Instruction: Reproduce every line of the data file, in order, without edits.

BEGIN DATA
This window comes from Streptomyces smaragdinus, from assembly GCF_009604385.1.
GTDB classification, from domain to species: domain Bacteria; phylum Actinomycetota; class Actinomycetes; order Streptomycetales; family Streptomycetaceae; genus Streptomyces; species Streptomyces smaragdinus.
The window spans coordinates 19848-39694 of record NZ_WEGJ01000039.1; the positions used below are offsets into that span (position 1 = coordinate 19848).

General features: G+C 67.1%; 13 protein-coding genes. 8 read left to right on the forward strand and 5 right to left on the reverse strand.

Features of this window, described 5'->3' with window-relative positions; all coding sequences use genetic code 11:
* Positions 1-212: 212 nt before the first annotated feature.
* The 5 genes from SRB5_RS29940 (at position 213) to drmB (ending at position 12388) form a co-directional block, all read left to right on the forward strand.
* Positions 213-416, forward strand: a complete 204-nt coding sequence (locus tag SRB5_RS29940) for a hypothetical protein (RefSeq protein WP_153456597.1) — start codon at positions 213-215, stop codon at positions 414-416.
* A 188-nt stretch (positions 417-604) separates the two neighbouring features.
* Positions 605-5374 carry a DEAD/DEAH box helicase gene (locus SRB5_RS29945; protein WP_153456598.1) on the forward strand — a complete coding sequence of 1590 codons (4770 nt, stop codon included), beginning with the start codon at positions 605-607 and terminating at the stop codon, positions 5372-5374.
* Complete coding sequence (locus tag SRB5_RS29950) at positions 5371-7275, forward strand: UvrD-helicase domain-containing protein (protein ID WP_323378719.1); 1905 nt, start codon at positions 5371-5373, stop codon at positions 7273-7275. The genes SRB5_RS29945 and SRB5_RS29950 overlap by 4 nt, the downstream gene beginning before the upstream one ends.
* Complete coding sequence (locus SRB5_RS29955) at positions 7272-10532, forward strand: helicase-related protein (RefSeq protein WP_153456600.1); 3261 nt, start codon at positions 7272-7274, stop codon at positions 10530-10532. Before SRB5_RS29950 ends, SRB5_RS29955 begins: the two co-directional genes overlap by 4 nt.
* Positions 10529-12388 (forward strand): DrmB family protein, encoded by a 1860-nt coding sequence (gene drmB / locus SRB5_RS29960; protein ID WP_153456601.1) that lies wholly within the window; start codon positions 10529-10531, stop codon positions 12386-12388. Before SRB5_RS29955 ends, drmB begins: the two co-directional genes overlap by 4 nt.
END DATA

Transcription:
This window comes from Streptomyces smaragdinus, from assembly GCF_009604385.1.
GTDB classification, from domain to species: domain Bacteria; phylum Actinomycetota; class Actinomycetes; order Streptomycetales; family Streptomycetaceae; genus Streptomyces; species Streptomyces smaragdinus.
The window spans coordinates 19848-39694 of record NZ_WEGJ01000039.1; the positions used below are offsets into that span (position 1 = coordinate 19848).

General features: G+C 67.1%; 13 protein-coding genes. 8 read left to right on the forward strand and 5 right to left on the reverse strand.

Features of this window, described 5'->3' with window-relative positions; all coding sequences use genetic code 11:
* Positions 1-212: 212 nt before the first annotated feature.
* The 5 genes from SRB5_RS29940 (at position 213) to drmB (ending at position 12388) form a co-directional block, all read left to right on the forward strand.
* Positions 213-416, forward strand: a complete 204-nt coding sequence (locus tag SRB5_RS29940) for a hypothetical protein (RefSeq protein WP_153456597.1) — start codon at positions 213-215, stop codon at positions 414-416.
* A 188-nt stretch (positions 417-604) separates the two neighbouring features.
* Positions 605-5374 carry a DEAD/DEAH box helicase gene (locus SRB5_RS29945; protein WP_153456598.1) on the forward strand — a complete coding sequence of 1590 codons (4770 nt, stop codon included), beginning with the start codon at positions 605-607 and terminating at the stop codon, positions 5372-5374.
* Complete coding sequence (locus tag SRB5_RS29950) at positions 5371-7275, forward strand: UvrD-helicase domain-containing protein (protein ID WP_323378719.1); 1905 nt, start codon at positions 5371-5373, stop codon at positions 7273-7275. The genes SRB5_RS29945 and SRB5_RS29950 overlap by 4 nt, the downstream gene beginning before the upstream one ends.
* Complete coding sequence (locus SRB5_RS29955) at positions 7272-10532, forward strand: helicase-related protein (RefSeq protein WP_153456600.1); 3261 nt, start codon at positions 7272-7274, stop codon at positions 10530-10532. Before SRB5_RS29950 ends, SRB5_RS29955 begins: the two co-directional genes overlap by 4 nt.
* Positions 10529-12388 (forward strand): DrmB family protein, encoded by a 1860-nt coding sequence (gene drmB / locus SRB5_RS29960; protein ID WP_153456601.1) that lies wholly within the window; start codon positions 10529-10531, stop codon positions 12386-12388. Before SRB5_RS29955 ends, drmB begins: the two co-directional genes overlap by 4 nt.